Finding recipes for the oatmeal was easy — I just went to my favorite meal-planning website, grocerybudget101.com. Several of the recipes I wanted to try called for powdered coffee creamer, which I don’t keep on hand, but turns out I do keep on hand the ingredients for homemade creamer.
The recipes also said to store ingredients in a Ziploc baggie. That just seemed like such a waste. Instead I put ingredients in a half-pint canning jar, which doubles as a bowl for the finished oatmeal — just add hot water. I can reuse the jar and lid over and over, and the contents are shelf-stable for several weeks.
While I loved the idea of breakfast in a jar, there was one more thing. I thought that once I poured boiling water into the jar it would get too hot to hold. In the search for a solution, I stumbled upon the final project of this craft trio: no-sew jar sleeves, made from an old felted sweater sleeve. I liked the ones I made for the half-pint jars so much I made a couple larger ones for my favorite travel coffee mug, too.
I still have some dried peach slices I made during the summer so I went with peaches-n-cream oatmeal. Biting into a little bit of summer on a cold winter morning makes all the effort worthwhile.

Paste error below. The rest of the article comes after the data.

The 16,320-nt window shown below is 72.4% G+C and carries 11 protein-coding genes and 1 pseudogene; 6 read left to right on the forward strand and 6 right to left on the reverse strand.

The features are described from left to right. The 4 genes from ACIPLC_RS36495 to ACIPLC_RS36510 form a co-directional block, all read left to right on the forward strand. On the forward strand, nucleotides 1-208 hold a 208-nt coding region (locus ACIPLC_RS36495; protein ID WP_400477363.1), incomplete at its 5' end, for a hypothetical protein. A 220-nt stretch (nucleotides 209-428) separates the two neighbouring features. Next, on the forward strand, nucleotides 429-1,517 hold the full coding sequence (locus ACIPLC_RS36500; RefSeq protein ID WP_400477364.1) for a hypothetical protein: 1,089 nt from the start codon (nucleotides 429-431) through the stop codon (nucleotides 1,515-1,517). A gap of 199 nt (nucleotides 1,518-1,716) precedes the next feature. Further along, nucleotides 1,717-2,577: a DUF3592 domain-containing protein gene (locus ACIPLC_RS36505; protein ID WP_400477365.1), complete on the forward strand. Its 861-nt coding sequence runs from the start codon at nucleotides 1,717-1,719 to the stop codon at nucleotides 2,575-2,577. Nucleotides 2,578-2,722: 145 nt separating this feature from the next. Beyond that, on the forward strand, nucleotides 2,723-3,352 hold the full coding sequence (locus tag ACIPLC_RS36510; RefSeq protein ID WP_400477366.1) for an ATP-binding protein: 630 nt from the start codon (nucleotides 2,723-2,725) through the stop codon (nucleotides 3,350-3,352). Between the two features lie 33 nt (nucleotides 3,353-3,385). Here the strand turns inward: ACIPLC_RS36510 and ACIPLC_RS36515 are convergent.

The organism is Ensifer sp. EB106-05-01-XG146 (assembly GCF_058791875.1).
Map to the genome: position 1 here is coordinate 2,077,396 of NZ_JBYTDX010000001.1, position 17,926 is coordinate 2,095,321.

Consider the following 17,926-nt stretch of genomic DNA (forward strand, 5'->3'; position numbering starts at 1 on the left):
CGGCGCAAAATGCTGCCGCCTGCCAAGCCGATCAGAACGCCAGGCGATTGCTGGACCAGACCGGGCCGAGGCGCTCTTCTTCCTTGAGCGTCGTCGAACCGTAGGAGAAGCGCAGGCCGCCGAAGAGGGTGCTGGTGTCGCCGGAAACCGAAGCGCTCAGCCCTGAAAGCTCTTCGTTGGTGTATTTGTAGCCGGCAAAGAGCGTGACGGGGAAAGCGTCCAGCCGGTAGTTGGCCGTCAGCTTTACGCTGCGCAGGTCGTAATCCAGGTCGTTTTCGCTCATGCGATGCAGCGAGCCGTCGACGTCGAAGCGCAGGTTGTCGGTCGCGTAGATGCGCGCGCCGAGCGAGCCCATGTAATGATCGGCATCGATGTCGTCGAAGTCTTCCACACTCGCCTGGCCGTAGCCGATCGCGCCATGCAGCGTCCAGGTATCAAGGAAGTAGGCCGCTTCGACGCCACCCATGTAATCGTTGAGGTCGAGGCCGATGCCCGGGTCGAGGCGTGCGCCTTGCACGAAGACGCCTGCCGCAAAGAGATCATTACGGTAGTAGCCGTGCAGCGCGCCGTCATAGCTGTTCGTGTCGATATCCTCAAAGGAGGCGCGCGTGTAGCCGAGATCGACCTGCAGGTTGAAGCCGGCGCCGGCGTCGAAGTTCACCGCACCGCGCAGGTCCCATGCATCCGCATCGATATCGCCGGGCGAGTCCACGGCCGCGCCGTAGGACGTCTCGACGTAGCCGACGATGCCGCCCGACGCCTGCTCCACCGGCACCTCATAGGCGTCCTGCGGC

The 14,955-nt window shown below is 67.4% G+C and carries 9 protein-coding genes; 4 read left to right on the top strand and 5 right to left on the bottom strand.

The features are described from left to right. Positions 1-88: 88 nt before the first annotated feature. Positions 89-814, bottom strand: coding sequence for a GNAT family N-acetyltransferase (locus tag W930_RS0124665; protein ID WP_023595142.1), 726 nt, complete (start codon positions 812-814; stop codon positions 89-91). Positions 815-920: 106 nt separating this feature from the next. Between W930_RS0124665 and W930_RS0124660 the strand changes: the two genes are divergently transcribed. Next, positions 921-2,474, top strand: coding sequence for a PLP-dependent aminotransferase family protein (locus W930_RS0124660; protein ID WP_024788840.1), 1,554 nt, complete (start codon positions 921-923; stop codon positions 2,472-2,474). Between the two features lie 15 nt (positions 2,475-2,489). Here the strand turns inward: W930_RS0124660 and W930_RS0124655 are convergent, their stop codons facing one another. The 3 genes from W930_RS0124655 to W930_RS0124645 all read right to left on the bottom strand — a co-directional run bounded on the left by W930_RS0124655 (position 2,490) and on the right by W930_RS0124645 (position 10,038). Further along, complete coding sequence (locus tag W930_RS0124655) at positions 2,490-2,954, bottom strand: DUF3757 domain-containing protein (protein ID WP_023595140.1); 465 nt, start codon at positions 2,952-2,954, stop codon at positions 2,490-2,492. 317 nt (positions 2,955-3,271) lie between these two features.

PEACHES-N-CREAM OATMEAL IN A JAR
1 ½ cups old-fashioned or instant oats
2 tablespoons powdered coffee creamer (recipe follows)
¼ cup dried peaches, or other dried fruit
Process ½ cup of oats in blender or food processor until powdered. Into 4 clean half-pint jars, put ¼ cup oats, 2 tablespoons oat powder, creamer and dried peaches. Seal tightly.
To make oatmeal, add ⅓ cup boiling water, stir well and replace the lid. Let sit for 1-2 minutes for instant oatmeal or 3-5 minutes for old-fashioned. Mix in any additional sweetener (we love maple syrup).
— Adapted from grocerybudget101.com
HOMEMADE COFFEE CREAMER
1 cup powdered milk
2-3 tablespoons powdered sugar
1 tablespoon coconut oil, melted
Combine dry milk and sugar in a bowl and mix well. Drizzle oil over the top of mixture and stir until there are no clumps. Store in an airtight container.
— Milwaukee Journal Sentinel
NO-SEW SWEATER SLEEVE
Find an old wool sweater that has been felted (they usually shrink considerably when this happens, rendering it useless for apparel, but wonderful for crafts).
Slip the jar into the sleeve of the sweater. If you’re lucky, like I was, it will be a tight fit. If it’s not tight enough, you can take in the existing seam by hand or machine sewing.
Measure however tall you want the sleeve to be and cut. Felt doesn’t unravel, so there’s no need to hem the edges. Wash as needed — it should continue to felt into a solid piece of fabric.
Features Editor Deirdre Long: 256-294-4152. On Twitter @star_features.